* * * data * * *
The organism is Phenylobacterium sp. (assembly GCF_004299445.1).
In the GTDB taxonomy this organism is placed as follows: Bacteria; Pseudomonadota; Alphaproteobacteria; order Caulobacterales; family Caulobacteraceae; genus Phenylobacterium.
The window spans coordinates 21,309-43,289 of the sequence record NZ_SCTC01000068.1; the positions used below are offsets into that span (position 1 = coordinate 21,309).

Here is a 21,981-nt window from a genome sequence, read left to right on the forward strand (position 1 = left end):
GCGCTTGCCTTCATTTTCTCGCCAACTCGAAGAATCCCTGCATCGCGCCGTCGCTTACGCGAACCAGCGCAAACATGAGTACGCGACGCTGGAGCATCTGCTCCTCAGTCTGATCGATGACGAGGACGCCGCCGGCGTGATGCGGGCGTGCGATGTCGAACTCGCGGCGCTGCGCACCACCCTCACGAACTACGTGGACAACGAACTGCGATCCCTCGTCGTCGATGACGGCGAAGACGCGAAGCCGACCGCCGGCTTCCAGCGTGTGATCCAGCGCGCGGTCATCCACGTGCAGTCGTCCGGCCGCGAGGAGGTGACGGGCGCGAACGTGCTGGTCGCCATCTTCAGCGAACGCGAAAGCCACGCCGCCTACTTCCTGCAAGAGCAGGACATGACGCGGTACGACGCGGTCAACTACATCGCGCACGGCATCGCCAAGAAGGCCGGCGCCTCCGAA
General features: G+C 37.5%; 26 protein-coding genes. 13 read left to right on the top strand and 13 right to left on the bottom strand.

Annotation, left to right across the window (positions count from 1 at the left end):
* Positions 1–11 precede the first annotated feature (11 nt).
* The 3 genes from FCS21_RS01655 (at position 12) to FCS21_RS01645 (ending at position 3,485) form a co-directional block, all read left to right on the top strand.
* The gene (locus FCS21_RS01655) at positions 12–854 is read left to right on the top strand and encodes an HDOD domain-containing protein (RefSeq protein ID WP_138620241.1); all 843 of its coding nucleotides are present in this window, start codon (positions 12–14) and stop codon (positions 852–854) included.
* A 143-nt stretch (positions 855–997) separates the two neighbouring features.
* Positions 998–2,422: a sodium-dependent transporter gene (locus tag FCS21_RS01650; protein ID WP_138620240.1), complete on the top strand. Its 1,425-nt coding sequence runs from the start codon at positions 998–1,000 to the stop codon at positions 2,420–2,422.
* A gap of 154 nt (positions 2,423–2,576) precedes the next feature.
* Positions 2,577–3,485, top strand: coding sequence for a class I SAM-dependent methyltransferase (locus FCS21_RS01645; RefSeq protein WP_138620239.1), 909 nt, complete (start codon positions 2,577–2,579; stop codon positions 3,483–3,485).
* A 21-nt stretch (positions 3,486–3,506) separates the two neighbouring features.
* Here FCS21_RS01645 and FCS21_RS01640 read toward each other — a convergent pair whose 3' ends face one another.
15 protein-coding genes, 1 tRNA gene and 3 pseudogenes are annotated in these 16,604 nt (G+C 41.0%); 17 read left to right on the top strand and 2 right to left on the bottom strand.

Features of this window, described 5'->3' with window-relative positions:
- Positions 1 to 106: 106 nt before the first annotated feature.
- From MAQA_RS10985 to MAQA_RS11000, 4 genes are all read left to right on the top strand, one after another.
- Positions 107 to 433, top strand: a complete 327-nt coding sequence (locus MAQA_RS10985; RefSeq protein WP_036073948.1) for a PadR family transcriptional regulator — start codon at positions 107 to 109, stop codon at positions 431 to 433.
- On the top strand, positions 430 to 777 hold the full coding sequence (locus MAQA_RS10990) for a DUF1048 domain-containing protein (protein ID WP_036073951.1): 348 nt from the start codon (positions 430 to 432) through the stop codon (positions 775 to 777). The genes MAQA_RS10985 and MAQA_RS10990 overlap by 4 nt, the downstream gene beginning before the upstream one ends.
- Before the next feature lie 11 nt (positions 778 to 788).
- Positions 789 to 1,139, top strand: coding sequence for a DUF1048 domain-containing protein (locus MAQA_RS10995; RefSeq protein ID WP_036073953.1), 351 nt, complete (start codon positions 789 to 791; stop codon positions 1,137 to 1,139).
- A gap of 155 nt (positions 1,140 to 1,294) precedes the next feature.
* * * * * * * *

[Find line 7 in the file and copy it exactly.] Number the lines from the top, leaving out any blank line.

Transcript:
Annotation, left to right across the window (positions count from 1 at the left end):